Note also that I suggested starting with five-year groups during the phase-in period. Anything from one-year to 10-year groups could be used; the goal is to make the transition “gradual” but not too slow. A final recommendation is to change from optional to mandatory to complete the privatization process once the phase-in period has been implemented (presumably) successfully. After the final year of the phase-in, all taxpayers should be committed to the new system and only those who were already retired and collecting (partial) Social Security checks will still be a burden on the Treasury. This load will be much smaller than at present by that time and will diminish fairly rapidly with each additional year, so at this same time the employer portion should also be switched over to employee’s TDSAs for all those newly employed. I envision eliminating the entire Entitlement Spending problem in under 40 years from year 0 if it is done this way, and even this could be shortened by offering a generous final Social Security “pay-out” in the form of a single payment by the government into each retiree’s TDSA to replace the anticipated amount still owed under S. S. at some point beyond the end of the phase-in.

Even if Congress delays shifting from our present “Defined Benefit” scheme into a “Defined Contribution” plan, the tax formula described in Section 2 can still be put in place to solve many of our problems. It provides more than enough income source to continue to support our present Payroll Tax and Medicare mandates, and it would still produce a small accumulation into each person’s TDSA. However, no matter how great the Defined Benefit concept sounded in the 1930’s, with the advantage of hindsight we can see that there is no guarantee that the money will be there when needed. Today’s economy drives this point home with a vengeance! At this point the Defined Contribution plan, into an account owned entirely by the taxpayer, clearly makes it a much better choice for everyone. With the Median Income dropping over the past six years, it is highly likely that at some point in the near future it will begin to recover back toward its normal growth line, so the ideal time for starting Entitlement reform should be now.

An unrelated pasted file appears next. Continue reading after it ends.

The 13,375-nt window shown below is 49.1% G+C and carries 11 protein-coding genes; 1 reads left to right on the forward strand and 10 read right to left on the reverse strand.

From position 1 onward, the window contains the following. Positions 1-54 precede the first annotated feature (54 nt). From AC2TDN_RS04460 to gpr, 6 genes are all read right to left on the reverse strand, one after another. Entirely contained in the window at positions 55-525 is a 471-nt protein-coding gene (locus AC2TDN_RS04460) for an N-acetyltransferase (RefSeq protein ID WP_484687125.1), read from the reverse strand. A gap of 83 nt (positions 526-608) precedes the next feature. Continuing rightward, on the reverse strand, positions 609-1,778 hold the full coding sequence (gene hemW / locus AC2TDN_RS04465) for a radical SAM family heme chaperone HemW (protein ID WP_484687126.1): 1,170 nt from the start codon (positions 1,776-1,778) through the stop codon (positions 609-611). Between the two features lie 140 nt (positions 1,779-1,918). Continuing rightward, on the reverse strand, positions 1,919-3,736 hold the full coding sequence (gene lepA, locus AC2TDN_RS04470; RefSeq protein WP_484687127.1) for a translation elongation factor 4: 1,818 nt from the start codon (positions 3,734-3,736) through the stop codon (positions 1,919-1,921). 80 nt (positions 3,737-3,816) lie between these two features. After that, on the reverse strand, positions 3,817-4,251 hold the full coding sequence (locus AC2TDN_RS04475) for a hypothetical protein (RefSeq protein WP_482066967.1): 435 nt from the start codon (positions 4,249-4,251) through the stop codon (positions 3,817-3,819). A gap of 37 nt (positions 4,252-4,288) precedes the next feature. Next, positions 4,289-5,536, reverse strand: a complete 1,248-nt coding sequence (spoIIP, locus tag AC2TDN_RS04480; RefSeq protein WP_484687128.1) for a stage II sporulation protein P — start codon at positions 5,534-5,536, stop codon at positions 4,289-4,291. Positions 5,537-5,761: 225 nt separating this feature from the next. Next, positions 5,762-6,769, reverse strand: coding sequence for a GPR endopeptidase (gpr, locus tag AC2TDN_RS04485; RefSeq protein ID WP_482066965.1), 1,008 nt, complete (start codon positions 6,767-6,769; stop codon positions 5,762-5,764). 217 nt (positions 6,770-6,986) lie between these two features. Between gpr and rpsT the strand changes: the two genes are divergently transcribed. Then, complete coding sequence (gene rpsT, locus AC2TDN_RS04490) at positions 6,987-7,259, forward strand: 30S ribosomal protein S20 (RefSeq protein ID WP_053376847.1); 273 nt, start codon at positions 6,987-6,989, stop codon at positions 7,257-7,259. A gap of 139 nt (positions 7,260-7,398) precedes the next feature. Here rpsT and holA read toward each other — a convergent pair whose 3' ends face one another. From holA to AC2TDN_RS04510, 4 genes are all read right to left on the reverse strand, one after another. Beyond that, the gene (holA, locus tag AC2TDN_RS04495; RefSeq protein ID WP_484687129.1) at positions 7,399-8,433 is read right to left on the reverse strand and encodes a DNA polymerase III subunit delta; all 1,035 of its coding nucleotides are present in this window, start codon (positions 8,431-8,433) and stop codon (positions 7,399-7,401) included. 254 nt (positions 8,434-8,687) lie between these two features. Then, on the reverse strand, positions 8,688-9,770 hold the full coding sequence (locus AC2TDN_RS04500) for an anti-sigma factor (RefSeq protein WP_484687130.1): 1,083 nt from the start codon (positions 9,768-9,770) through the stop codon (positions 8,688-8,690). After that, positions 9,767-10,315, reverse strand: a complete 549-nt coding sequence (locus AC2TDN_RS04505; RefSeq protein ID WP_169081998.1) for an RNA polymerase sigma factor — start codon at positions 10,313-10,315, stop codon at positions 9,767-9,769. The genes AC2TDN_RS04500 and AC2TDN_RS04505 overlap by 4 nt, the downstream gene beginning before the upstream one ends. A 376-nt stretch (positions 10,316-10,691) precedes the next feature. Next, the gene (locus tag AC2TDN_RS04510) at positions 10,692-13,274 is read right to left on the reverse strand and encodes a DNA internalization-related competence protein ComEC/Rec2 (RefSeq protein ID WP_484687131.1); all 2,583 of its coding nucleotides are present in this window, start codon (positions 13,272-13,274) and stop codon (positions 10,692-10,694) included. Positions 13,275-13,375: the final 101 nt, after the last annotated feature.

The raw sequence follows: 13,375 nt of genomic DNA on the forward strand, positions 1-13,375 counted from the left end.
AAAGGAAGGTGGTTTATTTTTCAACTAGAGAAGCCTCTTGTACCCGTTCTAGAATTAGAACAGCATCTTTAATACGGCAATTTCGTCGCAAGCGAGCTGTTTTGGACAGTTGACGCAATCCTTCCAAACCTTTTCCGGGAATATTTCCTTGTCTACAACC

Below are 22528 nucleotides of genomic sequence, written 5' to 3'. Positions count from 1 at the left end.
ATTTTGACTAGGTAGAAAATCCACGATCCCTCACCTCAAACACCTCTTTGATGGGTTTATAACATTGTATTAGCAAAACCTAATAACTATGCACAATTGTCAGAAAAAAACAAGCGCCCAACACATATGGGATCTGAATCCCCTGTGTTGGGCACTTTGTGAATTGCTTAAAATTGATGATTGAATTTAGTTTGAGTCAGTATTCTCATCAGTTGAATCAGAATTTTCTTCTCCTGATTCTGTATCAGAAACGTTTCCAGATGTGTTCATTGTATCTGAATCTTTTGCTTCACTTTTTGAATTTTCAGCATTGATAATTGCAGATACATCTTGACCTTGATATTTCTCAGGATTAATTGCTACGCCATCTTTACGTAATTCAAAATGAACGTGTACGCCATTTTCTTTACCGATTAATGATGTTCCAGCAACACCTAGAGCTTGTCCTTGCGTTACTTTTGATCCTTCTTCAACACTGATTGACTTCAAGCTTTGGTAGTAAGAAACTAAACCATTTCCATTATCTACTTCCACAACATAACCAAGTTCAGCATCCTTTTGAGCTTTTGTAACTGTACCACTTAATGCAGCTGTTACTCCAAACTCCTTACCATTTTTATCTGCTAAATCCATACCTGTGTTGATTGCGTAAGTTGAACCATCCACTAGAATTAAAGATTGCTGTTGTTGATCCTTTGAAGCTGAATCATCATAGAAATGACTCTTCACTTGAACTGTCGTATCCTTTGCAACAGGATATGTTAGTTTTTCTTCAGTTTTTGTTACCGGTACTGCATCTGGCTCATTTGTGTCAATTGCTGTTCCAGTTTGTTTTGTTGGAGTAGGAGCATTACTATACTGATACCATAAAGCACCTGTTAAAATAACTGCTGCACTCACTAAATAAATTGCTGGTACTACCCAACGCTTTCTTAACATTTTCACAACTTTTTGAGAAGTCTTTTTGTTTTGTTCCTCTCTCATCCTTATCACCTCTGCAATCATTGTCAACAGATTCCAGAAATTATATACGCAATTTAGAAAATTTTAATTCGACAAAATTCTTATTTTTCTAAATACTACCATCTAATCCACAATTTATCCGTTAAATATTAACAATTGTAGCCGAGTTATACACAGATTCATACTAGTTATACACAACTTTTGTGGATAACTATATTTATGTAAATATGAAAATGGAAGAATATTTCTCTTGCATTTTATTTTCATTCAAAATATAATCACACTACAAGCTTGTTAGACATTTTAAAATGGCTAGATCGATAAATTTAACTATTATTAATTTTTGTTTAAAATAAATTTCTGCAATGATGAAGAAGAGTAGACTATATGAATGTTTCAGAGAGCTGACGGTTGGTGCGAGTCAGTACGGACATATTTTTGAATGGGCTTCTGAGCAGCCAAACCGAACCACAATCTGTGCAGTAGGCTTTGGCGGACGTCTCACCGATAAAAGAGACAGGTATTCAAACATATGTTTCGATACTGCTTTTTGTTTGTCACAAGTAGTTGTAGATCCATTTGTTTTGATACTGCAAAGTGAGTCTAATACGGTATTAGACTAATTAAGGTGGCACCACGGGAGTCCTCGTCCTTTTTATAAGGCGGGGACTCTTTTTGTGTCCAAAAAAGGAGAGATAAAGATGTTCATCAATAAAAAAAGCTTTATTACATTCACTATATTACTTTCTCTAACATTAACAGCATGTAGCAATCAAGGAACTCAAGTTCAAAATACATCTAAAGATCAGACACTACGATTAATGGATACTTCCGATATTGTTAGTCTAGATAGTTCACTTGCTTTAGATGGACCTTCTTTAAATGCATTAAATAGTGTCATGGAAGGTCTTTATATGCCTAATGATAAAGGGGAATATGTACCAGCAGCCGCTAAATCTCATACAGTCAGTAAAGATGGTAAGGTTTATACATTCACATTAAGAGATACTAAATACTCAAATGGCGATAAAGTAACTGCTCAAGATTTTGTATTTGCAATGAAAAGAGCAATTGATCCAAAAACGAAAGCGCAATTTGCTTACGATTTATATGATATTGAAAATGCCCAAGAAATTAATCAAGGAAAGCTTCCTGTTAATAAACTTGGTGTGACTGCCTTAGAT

Section 5(a) – Business Taxes

The reason people form businesses is to make a living; that is, to make money for themselves. The only way this can work is for the business creators to develop an idea for a product or a service that their business can provide and which they believe will be useful to other people, at a price that their consumers will be willing to pay. Therefore, the concept of a business profit is inherently a flawed concept; any money the business brings in always goes either to maintaining and expanding the business, or to people: the business owners, managers and employees. It is people who realize or “enjoy” any profit, not the business itself.